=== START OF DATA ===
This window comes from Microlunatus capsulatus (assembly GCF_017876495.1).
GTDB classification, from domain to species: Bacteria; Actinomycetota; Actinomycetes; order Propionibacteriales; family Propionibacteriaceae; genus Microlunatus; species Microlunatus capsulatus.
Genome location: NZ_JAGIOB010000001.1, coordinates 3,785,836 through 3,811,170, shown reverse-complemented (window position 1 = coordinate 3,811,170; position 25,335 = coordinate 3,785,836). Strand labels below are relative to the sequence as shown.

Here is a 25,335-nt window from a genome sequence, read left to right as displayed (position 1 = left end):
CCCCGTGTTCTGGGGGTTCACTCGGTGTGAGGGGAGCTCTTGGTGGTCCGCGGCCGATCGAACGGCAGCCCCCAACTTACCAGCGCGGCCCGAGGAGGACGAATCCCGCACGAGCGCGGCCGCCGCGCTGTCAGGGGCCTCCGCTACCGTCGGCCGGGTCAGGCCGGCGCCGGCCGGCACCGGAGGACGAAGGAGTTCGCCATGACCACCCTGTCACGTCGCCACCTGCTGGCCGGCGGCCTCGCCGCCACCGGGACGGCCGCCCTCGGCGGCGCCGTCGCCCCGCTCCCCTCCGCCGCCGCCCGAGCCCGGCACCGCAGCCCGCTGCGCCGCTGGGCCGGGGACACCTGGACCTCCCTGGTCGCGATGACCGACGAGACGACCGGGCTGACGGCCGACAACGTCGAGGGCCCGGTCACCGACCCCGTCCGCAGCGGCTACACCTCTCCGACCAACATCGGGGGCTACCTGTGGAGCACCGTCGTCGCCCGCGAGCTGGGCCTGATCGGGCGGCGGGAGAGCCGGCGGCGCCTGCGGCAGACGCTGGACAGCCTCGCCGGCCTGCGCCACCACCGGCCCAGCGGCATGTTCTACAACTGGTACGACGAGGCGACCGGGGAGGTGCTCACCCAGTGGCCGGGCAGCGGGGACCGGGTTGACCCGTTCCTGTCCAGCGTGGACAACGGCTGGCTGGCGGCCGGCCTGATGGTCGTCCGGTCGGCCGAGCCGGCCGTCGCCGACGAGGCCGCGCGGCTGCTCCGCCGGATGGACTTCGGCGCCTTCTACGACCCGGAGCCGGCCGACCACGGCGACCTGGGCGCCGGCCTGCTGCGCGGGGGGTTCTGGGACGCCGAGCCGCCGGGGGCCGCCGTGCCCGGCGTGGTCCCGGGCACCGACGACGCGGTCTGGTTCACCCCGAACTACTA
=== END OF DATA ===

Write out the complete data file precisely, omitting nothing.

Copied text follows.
This window comes from Microlunatus capsulatus (assembly GCF_017876495.1).
GTDB classification, from domain to species: Bacteria; Actinomycetota; Actinomycetes; order Propionibacteriales; family Propionibacteriaceae; genus Microlunatus; species Microlunatus capsulatus.
Genome location: NZ_JAGIOB010000001.1, coordinates 3,785,836 through 3,811,170, shown reverse-complemented (window position 1 = coordinate 3,811,170; position 25,335 = coordinate 3,785,836). Strand labels below are relative to the sequence as shown.

Here is a 25,335-nt window from a genome sequence, read left to right as displayed (position 1 = left end):
CCCCGTGTTCTGGGGGTTCACTCGGTGTGAGGGGAGCTCTTGGTGGTCCGCGGCCGATCGAACGGCAGCCCCCAACTTACCAGCGCGGCCCGAGGAGGACGAATCCCGCACGAGCGCGGCCGCCGCGCTGTCAGGGGCCTCCGCTACCGTCGGCCGGGTCAGGCCGGCGCCGGCCGGCACCGGAGGACGAAGGAGTTCGCCATGACCACCCTGTCACGTCGCCACCTGCTGGCCGGCGGCCTCGCCGCCACCGGGACGGCCGCCCTCGGCGGCGCCGTCGCCCCGCTCCCCTCCGCCGCCGCCCGAGCCCGGCACCGCAGCCCGCTGCGCCGCTGGGCCGGGGACACCTGGACCTCCCTGGTCGCGATGACCGACGAGACGACCGGGCTGACGGCCGACAACGTCGAGGGCCCGGTCACCGACCCCGTCCGCAGCGGCTACACCTCTCCGACCAACATCGGGGGCTACCTGTGGAGCACCGTCGTCGCCCGCGAGCTGGGCCTGATCGGGCGGCGGGAGAGCCGGCGGCGCCTGCGGCAGACGCTGGACAGCCTCGCCGGCCTGCGCCACCACCGGCCCAGCGGCATGTTCTACAACTGGTACGACGAGGCGACCGGGGAGGTGCTCACCCAGTGGCCGGGCAGCGGGGACCGGGTTGACCCGTTCCTGTCCAGCGTGGACAACGGCTGGCTGGCGGCCGGCCTGATGGTCGTCCGGTCGGCCGAGCCGGCCGTCGCCGACGAGGCCGCGCGGCTGCTCCGCCGGATGGACTTCGGCGCCTTCTACGACCCGGAGCCGGCCGACCACGGCGACCTGGGCGCCGGCCTGCTGCGCGGGGGGTTCTGGGACGCCGAGCCGCCGGGGGCCGCCGTGCCCGGCGTGGTCCCGGGCACCGACGACGCGGTCTGGTTCACCCCGAACTACTA